16 Antelope Pub, Menai Bridge, Ruth walking the coast, Walse

The walk over into Anglesey is lovely, although it’s very windy on the bridge and too chilly to linger.

17 view down Menai Straight, Ruth walking over Menai Suspension Bridge

Now I’m in Anglesey. Yippee! I’ve been looking forward to this.

The first thing I come across is a lovely area with a walkway, called the Belgian Promenade and built by the Belgian refugees who were given shelter in area during World War 1. It was a thank you present to the local community for taking them in.

Nearby is  a pretty island, linked to the mainland by a causeway, where there is a tiny 15th Century church, dedicated to St Tysilio.

18 Church Island, Ruth walking the Wales Coast Path, Anglesey

I spend at least half an hour wandering around the island, which consists almost entirely of the church and its graveyard. It’s very peaceful and atmospheric.

Leaving the island, reluctantly, I continue along the Wales Coast Path which rejoins the road for a short distance. For the first time today I see a couple of proper walkers. They’re ahead of me, and I never manage to catch the up.

19 Wales Coast Path, Ruth hiking in Anglesey

Down by the shore again, the path gives me a wonderful view over the Menai Suspension Bridge, with Snowdonia as a backdrop.

20 Menai Suspension Bridge, Ruth hiking in Anglesey

I walk through more woodland, where a boardwalk keeps me out of the mud.

21 National Trust, Coed Mor, Ruth hiking in Anglesey

And now I’m approaching the other bridge. I have to admit the Pont Britannia is not nearly as elegant as the Menai suspension bridge.

22 Pont Britannia, Ruth walking the Anglesey Coast Path

Under the bridge is a wonderful collection of graffiti, including these sinister faces, peering out from one of the supporting columns.

23 graffiti under Pont Britannia, Ruth's coastal walk, Anglesey

Then I see the lions. One on each side of the bridge, half-hidden by its structure. I climb up to take a better look. They’re magnificent beasts and strangely modern looking, despite being carved in the 19th Century when the bridge was originally built.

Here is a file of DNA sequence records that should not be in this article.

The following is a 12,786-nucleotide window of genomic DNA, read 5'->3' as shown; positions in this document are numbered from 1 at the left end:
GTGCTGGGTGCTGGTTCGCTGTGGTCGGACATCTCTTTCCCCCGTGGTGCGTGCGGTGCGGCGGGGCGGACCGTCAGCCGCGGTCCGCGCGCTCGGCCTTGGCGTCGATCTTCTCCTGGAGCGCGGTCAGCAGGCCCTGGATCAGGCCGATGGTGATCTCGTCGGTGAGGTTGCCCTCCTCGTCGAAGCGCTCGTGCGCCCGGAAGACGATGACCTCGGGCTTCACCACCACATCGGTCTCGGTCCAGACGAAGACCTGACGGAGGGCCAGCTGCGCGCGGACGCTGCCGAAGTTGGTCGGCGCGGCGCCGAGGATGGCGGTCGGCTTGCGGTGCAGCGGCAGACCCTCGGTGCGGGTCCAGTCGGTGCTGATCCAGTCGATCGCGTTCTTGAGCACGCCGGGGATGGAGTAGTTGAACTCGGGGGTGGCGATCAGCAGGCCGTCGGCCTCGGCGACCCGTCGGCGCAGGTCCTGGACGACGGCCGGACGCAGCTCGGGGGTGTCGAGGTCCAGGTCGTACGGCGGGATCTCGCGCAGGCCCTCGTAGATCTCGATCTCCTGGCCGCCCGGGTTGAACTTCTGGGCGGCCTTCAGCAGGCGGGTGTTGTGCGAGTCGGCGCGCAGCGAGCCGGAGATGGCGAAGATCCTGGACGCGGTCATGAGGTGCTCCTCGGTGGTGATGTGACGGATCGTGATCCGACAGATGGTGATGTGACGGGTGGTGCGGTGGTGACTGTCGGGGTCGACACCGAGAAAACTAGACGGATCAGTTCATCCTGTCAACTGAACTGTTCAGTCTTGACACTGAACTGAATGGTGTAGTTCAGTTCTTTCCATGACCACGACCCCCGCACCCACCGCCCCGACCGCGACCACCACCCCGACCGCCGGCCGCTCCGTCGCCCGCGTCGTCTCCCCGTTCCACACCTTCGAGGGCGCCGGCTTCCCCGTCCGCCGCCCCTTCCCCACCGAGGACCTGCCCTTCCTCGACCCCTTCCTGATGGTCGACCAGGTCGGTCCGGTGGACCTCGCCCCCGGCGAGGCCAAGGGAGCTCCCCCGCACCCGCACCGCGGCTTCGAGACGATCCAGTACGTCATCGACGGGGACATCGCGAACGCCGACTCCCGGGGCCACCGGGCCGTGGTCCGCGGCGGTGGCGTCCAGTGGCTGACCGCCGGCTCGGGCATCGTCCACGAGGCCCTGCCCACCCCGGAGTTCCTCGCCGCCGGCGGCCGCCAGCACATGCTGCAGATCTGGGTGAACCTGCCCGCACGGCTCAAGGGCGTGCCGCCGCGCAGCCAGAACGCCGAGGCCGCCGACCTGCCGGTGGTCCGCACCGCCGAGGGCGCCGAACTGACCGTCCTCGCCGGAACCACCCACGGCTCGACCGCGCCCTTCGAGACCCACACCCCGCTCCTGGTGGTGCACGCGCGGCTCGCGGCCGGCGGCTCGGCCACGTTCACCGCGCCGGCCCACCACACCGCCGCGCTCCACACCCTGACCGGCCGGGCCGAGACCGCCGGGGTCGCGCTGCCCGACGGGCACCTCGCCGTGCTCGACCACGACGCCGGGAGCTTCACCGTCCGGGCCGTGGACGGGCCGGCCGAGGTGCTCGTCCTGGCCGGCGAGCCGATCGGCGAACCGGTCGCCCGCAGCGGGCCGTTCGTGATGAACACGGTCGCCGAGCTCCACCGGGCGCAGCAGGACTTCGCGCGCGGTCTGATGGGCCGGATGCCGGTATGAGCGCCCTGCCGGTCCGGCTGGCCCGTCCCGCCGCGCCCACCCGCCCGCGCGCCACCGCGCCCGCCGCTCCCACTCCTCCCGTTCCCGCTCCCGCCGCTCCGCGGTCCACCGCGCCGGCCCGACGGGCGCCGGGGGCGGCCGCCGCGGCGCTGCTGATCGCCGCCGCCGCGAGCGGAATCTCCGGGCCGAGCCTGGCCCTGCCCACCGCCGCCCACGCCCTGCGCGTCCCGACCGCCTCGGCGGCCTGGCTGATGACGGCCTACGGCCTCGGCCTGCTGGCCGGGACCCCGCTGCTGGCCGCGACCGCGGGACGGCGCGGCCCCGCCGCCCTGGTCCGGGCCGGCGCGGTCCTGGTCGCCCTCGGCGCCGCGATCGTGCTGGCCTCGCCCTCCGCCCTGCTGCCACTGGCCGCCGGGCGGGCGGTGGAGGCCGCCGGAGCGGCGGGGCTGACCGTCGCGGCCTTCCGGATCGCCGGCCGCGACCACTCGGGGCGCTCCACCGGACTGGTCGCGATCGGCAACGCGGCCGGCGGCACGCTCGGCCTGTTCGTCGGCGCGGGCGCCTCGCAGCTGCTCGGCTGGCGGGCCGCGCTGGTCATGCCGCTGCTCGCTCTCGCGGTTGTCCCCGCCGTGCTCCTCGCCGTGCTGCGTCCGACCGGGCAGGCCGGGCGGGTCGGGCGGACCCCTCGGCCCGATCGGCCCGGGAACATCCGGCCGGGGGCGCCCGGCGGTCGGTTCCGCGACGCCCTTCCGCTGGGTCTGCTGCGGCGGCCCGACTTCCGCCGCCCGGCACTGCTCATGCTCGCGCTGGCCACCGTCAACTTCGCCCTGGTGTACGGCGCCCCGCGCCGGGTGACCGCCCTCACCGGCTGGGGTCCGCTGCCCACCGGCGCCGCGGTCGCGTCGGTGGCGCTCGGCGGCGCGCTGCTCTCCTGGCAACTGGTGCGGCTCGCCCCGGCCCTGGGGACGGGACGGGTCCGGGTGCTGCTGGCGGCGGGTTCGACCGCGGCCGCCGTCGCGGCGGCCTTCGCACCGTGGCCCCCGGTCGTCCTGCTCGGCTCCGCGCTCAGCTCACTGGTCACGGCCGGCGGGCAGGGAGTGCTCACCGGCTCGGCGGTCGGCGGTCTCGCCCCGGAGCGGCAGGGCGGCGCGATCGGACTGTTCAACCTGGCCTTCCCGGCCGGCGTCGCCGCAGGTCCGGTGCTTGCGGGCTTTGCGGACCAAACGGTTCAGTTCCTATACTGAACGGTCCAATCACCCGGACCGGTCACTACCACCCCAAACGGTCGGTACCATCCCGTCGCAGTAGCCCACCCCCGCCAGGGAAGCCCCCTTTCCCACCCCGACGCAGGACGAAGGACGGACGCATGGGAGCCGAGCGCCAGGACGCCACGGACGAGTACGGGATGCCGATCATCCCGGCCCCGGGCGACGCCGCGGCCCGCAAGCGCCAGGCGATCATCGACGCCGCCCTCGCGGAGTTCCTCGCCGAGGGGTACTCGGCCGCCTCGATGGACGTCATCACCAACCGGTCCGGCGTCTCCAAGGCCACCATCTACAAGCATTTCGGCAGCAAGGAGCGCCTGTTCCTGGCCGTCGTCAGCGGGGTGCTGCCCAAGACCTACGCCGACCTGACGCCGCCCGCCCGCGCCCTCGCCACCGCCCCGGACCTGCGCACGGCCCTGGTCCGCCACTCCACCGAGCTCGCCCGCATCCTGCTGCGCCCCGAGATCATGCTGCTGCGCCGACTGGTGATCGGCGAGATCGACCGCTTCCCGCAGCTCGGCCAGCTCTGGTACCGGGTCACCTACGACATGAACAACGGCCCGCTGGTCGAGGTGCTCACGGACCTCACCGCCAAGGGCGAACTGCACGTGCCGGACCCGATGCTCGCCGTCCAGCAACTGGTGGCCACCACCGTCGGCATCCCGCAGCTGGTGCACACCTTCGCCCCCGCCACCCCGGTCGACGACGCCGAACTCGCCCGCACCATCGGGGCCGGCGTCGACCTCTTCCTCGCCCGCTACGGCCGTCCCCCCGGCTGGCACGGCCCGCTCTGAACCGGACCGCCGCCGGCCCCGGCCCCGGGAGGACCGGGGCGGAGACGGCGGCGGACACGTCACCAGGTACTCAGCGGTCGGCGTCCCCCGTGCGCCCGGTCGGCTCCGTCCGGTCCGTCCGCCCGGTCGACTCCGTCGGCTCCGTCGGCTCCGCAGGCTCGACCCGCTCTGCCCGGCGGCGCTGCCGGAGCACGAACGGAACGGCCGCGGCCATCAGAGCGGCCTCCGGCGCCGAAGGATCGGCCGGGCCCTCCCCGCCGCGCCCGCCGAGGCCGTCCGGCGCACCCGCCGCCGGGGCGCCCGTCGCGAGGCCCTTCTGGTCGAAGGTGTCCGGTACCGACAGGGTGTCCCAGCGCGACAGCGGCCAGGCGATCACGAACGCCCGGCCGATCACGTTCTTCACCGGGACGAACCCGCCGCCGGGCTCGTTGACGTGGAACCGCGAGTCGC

24 lion on Pont Britannia, Ruth walking the Anglesey Coast Path

But who can see the lions now? The roadway is too high. The train track is lower, but trains would whiz past and passengers would only get a glimpse of the top of their heads, if lucky. And a pedestrian can only see them by climbing up underneath the bridge, as I am doing now. What a shame.

Onwards. The path takes me through another churchyard, where I stop to talk to a man on a motorised bicycle. He tells me he remembers the original Britannia bridge, and came to watch when it caught fire. There were no flames visible, just the metal tube glowing red-hot, until the iron melted and sagged.

Going down to the shore, I realise the statue really is Nelson. I know he had connections with Wales, but he just seems really out-of-place here.

25 Nelson's Statue and Pont Britannia, Ruth Livingstone

I follow a ‘permissive’ path for a short distance. The landowner appears to be terrified of walkers and has built an impressive fence to keep us in our place.

26 unfriendly path, Ruth walking in Anglesey

This path leads to a collection of houses around a small cove, guarded by a jetty with a round, white house. Pretty place but with an unpronounceable name. Pwllfanogl.

27 Pwllfanogl, Ruth hiking the Anglesey Coast Path

Now the route turns inland and rejoins the road. I should turn left at this point, but instead I turn right and walk towards the town of Llanfair PG, where I parked my car this morning in order to catch the train into Bangor.

At this stage I’m heartily sick of road walking. Still, the view across the fields is magnificent with the mountains of Snowdonia.

28 view to Snowdonia, Ruth hiking in Anglesey

By the time I reach Llanfair PG the light is too dull for photography, but here is a photo I took this morning while waiting for the train.

29 Llanfair PG, Ruth hiking in Anglesey

Llanfair PG is known by a different version of its name on my map: Llanfair Pwllgwyngyll. And it’s famous for an even longer version, as shown in the photo below!

30 Llanfair Pwllgwyngyll sign, Ruth Livingstone


Things I learnt later:

Paxton’s Cascade. Sir Joseph Paxton designed a nearby garden which included this little waterfall. He was a busy man, being head gardener at Chatsworth House, involved in the design of Crystal Palace, a director of railways, an MP,  and a publisher of horticultural periodicals. He was also responsible for cultivating the world’s most widespread edible banana – the Cavendish banana.